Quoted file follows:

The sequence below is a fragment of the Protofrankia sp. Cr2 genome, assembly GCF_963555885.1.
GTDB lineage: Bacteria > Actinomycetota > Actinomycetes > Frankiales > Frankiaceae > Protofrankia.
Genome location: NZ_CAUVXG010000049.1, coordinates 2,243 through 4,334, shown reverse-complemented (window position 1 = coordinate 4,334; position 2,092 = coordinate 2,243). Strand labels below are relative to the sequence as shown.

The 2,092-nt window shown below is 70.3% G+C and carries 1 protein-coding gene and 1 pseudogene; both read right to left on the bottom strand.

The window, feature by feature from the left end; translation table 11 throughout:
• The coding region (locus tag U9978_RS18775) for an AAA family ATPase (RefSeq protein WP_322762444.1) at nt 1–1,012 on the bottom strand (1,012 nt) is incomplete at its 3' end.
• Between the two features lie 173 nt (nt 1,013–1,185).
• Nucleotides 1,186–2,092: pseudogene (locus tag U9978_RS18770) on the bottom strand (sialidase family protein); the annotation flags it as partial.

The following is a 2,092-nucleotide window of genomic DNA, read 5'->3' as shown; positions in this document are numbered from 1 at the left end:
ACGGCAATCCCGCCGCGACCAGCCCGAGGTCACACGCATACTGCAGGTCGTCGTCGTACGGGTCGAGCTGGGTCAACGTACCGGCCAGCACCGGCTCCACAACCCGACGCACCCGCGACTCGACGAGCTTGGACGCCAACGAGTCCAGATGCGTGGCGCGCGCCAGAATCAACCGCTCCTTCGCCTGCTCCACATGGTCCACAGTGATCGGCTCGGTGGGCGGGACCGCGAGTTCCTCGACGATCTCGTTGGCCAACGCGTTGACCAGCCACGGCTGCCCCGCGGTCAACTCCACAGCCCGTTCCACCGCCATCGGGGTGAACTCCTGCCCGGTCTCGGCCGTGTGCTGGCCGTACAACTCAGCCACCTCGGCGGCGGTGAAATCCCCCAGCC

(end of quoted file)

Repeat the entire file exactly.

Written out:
The sequence below is a fragment of the Protofrankia sp. Cr2 genome, assembly GCF_963555885.1.
GTDB lineage: Bacteria > Actinomycetota > Actinomycetes > Frankiales > Frankiaceae > Protofrankia.
Genome location: NZ_CAUVXG010000049.1, coordinates 2,243 through 4,334, shown reverse-complemented (window position 1 = coordinate 4,334; position 2,092 = coordinate 2,243). Strand labels below are relative to the sequence as shown.

The 2,092-nt window shown below is 70.3% G+C and carries 1 protein-coding gene and 1 pseudogene; both read right to left on the bottom strand.

The window, feature by feature from the left end; translation table 11 throughout:
• The coding region (locus tag U9978_RS18775) for an AAA family ATPase (RefSeq protein WP_322762444.1) at nt 1–1,012 on the bottom strand (1,012 nt) is incomplete at its 3' end.
• Between the two features lie 173 nt (nt 1,013–1,185).
• Nucleotides 1,186–2,092: pseudogene (locus tag U9978_RS18770) on the bottom strand (sialidase family protein); the annotation flags it as partial.

The following is a 2,092-nucleotide window of genomic DNA, read 5'->3' as shown; positions in this document are numbered from 1 at the left end:
ACGGCAATCCCGCCGCGACCAGCCCGAGGTCACACGCATACTGCAGGTCGTCGTCGTACGGGTCGAGCTGGGTCAACGTACCGGCCAGCACCGGCTCCACAACCCGACGCACCCGCGACTCGACGAGCTTGGACGCCAACGAGTCCAGATGCGTGGCGCGCGCCAGAATCAACCGCTCCTTCGCCTGCTCCACATGGTCCACAGTGATCGGCTCGGTGGGCGGGACCGCGAGTTCCTCGACGATCTCGTTGGCCAACGCGTTGACCAGCCACGGCTGCCCCGCGGTCAACTCCACAGCCCGTTCCACCGCCATCGGGGTGAACTCCTGCCCGGTCTCGGCCGTGTGCTGGCCGTACAACTCAGCCACCTCGGCGGCGGTGAAATCCCCCAGCC